Polygenic risk scores identify high-risk individuals in European and Asian ancestry, but less so in African ancestry
A new study from the INTERVENE consortium has evaluated genome-wide risk prediction of common diseases across multiple ancestries in one million people.

An international reseach consortium led by the University of Helsinki has performed the largest study to date evaluating transferability of genome-wide polygenic risk scores across ancestries. Polygenic risk scores (PRS) measure genetic disease susceptibility by combining risk effects across the genome.

The team focused on four common diseases with great public health impact: coronary artery disease, type 2 diabetes, breast and prostate cancer. Polygenic risk scores are well established for all these diseases.

The study combined data across six biobanks or biobank studies with altogether 1 million individuals from Europe, USA and Japan. The global ancestry groups studied were European, South Asian, East Asian, and African ancestry. From Finland, more than 250,000 FinnGen study participants were involved.

The results, published in Cell Genomics, showed that polygenic risk scores transfer well across European and moderately to South and East Asian populations. The transferability was much poorer to individuals of African ancestry.

”Widely adopting current polygenic risk scores to clinical care could increase existing health disparities. On the other hand, if future studies prioritize diversity, polygenic risk scores have great potential to improve health outcomes across ancestries, said the lead author of the study, Dr. Nina Mars from the Institute for Molecular Medicine Finland (FIMM), University of Helsinki.

The study also evaluated the PRS transferability locally within Finland, where there are well-documented genetic differences between the early-settlement region in the South and West and the late-settlement region in the East and North. Despite this known population substructure, the risk estimates were found to be uniform within Finland.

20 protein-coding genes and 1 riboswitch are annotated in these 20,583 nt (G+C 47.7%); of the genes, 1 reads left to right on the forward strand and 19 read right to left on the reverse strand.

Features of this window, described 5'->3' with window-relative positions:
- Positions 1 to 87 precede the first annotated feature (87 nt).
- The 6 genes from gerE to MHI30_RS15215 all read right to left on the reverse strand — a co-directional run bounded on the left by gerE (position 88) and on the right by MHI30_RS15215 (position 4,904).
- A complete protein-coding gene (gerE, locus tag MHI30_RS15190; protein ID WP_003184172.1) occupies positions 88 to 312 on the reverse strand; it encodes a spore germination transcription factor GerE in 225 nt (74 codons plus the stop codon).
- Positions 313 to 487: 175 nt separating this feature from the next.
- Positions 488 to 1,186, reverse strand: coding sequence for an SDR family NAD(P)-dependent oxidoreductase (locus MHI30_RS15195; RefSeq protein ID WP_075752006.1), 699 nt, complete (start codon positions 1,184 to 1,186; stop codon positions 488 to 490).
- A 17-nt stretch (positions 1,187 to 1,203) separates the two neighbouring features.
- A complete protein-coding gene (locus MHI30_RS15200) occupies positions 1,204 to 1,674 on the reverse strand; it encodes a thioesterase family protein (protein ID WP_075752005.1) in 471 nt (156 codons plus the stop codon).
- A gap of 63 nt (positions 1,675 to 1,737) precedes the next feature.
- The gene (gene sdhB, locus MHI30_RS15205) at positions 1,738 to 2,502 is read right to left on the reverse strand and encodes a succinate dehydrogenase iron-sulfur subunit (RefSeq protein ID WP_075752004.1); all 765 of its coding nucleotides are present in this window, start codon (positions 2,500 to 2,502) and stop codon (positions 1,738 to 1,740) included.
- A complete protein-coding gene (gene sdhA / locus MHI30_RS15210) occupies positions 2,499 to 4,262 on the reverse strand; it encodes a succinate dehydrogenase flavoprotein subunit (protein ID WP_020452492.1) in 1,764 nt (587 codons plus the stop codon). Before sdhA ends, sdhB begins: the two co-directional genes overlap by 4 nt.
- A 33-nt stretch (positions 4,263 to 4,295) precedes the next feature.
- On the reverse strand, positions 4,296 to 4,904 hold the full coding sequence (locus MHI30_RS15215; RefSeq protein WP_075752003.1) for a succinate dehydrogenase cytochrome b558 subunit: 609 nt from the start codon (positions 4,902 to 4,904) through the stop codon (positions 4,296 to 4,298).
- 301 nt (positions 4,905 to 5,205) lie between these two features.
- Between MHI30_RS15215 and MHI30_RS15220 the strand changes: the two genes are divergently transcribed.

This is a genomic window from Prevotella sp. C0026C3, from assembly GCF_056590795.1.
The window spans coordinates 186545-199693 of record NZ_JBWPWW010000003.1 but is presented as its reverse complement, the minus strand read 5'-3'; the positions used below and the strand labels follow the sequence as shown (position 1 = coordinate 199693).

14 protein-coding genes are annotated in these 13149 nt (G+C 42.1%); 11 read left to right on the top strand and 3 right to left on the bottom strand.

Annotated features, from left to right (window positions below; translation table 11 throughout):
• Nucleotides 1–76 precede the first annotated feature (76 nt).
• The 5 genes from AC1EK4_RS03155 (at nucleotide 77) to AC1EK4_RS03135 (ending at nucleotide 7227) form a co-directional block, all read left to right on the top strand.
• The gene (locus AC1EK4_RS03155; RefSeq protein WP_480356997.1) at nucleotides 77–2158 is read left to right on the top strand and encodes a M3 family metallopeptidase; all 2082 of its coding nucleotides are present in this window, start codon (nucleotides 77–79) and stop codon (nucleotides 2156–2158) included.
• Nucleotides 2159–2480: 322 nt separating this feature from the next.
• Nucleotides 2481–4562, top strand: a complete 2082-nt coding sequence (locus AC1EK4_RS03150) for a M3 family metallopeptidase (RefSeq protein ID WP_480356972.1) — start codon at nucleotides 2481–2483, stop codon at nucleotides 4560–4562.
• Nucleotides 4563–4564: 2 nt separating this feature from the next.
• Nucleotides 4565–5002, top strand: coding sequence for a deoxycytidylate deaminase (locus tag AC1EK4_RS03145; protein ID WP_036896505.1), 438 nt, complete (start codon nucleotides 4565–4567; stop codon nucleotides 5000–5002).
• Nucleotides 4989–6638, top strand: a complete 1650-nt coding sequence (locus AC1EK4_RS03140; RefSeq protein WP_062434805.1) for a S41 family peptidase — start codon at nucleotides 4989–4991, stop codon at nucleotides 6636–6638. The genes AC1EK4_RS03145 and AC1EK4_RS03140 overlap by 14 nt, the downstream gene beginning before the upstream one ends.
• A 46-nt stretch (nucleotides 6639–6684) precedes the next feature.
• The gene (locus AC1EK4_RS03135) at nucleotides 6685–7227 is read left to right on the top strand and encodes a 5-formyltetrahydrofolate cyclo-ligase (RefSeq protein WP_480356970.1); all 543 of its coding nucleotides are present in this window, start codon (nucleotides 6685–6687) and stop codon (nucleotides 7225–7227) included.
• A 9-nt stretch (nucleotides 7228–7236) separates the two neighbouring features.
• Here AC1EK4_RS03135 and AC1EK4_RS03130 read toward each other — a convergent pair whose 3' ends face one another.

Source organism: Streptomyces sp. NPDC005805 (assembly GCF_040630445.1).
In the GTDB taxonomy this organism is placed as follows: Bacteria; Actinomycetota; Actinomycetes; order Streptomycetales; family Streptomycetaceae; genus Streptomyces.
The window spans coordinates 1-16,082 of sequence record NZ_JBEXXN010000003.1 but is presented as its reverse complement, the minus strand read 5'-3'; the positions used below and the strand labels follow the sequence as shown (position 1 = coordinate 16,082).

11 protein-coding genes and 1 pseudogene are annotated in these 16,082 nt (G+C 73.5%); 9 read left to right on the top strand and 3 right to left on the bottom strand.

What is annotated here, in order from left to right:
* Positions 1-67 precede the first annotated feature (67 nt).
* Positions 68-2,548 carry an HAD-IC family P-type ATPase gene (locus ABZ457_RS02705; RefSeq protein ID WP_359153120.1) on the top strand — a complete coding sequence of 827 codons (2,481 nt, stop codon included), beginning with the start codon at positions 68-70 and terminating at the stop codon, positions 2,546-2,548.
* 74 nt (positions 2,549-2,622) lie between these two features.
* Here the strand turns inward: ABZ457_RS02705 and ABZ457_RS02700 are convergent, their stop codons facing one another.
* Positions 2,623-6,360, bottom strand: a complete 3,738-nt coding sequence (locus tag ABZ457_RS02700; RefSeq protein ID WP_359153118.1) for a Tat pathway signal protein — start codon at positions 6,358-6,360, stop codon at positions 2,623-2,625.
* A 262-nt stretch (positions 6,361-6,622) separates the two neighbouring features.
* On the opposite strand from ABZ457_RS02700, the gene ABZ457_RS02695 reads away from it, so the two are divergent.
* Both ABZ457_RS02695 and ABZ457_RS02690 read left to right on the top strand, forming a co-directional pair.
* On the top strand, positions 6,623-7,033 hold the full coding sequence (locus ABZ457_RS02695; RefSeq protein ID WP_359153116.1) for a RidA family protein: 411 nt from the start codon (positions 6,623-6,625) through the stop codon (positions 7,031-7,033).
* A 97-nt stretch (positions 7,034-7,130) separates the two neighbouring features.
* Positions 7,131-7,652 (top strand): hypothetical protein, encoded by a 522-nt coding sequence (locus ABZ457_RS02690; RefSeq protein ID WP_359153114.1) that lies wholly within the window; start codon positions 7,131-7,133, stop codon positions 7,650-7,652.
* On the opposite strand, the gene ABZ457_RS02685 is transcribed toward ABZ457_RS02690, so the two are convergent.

This large-scale study further emphasizes the pressing need for diversity in genetic studies.

“We and many others have previously shown that polygenic risk scores are powerful tools for identifying high-risk individuals for diseases of great public health impact among individuals with European ancestry. What our results now show is that this is not only true for individuals in Finland, UK, Norway or Massachusetts, but also for individuals with South or East Asian ancestry. However, we need to work hard to advance risk prediction for example for African ancestry individuals to ensure equitable use of genetic prediction for everybody”, said Professor Samuli Ripatti from the University of Helsinki who led the study.

The study was conducted as part of a EU H2020 project INTERVENE that aims to develop AI-based integrative risk scores for the next generation of predictive and personalised medicine and test their utility in clinical medicine. The project has currently its first in-person meeting in Berlin this week, when the data analysts meet for a workshop.


Original publication:

Genome-wide risk prediction of common diseases across ancestries in one million people. Nina Mars, Sini Kerminen, Yen-Chen A. Feng et al. Cell Genomics, 13 April 2022. doi: https://doi.org/10.1016/j.xgen.2022.100118


Further reading on polygenic risk scores:

Polygenic scores in biomedical research, Nature Reviews Genetics 2022, doi: https://doi.org/10.1038/s41576-022-00470-z


Further information on INTERVENE:

INTERVENE is an international and interdisciplinary consortium that seeks to leverage these vast, but underused data resources to generate clinically actionable knowledge for improved understanding of diseases and treatment options tailored to individuals. Specifically, INTERVENE seeks to advance AI-facilitated analyses of complex medical data to develop genetic risk scores, which summarize the estimated effect of an individual’s genetic makeup on the risk of developing a particular disease. A central aim is to meet the urgent need for clinically validated risk scores with predictive value for complex and rare diseases, applicability for disease screening, and understandable by clinicians and citizens.​


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